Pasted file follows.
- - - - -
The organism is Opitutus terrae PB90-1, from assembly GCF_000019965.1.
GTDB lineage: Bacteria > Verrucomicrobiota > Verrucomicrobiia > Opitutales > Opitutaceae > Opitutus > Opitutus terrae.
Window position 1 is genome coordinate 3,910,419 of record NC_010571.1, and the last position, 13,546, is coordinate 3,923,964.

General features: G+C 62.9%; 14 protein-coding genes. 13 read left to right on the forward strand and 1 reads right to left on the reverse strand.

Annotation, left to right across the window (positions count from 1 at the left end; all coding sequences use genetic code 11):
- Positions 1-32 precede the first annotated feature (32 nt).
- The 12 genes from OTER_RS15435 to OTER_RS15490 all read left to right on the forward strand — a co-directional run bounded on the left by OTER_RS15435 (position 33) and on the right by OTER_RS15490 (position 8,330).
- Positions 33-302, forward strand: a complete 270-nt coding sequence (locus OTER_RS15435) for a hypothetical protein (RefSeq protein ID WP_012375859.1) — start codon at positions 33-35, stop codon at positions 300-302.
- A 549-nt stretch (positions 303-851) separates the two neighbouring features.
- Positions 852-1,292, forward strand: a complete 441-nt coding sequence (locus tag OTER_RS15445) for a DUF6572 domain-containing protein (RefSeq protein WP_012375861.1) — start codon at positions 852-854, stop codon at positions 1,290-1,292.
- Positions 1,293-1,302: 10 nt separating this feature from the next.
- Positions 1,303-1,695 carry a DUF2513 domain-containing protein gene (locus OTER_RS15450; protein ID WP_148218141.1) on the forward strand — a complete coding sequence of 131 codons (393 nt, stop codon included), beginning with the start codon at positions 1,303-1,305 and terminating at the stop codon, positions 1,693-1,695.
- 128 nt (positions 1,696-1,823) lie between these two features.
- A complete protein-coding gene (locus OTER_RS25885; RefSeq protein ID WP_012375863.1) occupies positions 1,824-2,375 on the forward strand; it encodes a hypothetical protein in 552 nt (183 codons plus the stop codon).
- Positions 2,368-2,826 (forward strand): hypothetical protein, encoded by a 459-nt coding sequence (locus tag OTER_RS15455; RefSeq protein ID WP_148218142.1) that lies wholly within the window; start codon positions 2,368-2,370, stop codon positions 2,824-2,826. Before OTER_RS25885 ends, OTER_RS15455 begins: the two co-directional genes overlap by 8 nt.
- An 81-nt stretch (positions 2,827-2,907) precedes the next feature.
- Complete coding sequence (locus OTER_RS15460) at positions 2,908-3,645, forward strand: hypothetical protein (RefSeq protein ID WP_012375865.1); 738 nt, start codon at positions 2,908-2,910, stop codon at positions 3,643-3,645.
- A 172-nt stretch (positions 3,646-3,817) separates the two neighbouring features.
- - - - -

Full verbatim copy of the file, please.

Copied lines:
The organism is Opitutus terrae PB90-1, from assembly GCF_000019965.1.
GTDB lineage: Bacteria > Verrucomicrobiota > Verrucomicrobiia > Opitutales > Opitutaceae > Opitutus > Opitutus terrae.
Window position 1 is genome coordinate 3,910,419 of record NC_010571.1, and the last position, 13,546, is coordinate 3,923,964.

General features: G+C 62.9%; 14 protein-coding genes. 13 read left to right on the forward strand and 1 reads right to left on the reverse strand.

Annotation, left to right across the window (positions count from 1 at the left end; all coding sequences use genetic code 11):
- Positions 1-32 precede the first annotated feature (32 nt).
- The 12 genes from OTER_RS15435 to OTER_RS15490 all read left to right on the forward strand — a co-directional run bounded on the left by OTER_RS15435 (position 33) and on the right by OTER_RS15490 (position 8,330).
- Positions 33-302, forward strand: a complete 270-nt coding sequence (locus OTER_RS15435) for a hypothetical protein (RefSeq protein ID WP_012375859.1) — start codon at positions 33-35, stop codon at positions 300-302.
- A 549-nt stretch (positions 303-851) separates the two neighbouring features.
- Positions 852-1,292, forward strand: a complete 441-nt coding sequence (locus tag OTER_RS15445) for a DUF6572 domain-containing protein (RefSeq protein WP_012375861.1) — start codon at positions 852-854, stop codon at positions 1,290-1,292.
- Positions 1,293-1,302: 10 nt separating this feature from the next.
- Positions 1,303-1,695 carry a DUF2513 domain-containing protein gene (locus OTER_RS15450; protein ID WP_148218141.1) on the forward strand — a complete coding sequence of 131 codons (393 nt, stop codon included), beginning with the start codon at positions 1,303-1,305 and terminating at the stop codon, positions 1,693-1,695.
- 128 nt (positions 1,696-1,823) lie between these two features.
- A complete protein-coding gene (locus OTER_RS25885; RefSeq protein ID WP_012375863.1) occupies positions 1,824-2,375 on the forward strand; it encodes a hypothetical protein in 552 nt (183 codons plus the stop codon).
- Positions 2,368-2,826 (forward strand): hypothetical protein, encoded by a 459-nt coding sequence (locus tag OTER_RS15455; RefSeq protein ID WP_148218142.1) that lies wholly within the window; start codon positions 2,368-2,370, stop codon positions 2,824-2,826. Before OTER_RS25885 ends, OTER_RS15455 begins: the two co-directional genes overlap by 8 nt.
- An 81-nt stretch (positions 2,827-2,907) precedes the next feature.
- Complete coding sequence (locus OTER_RS15460) at positions 2,908-3,645, forward strand: hypothetical protein (RefSeq protein ID WP_012375865.1); 738 nt, start codon at positions 2,908-2,910, stop codon at positions 3,643-3,645.
- A 172-nt stretch (positions 3,646-3,817) separates the two neighbouring features.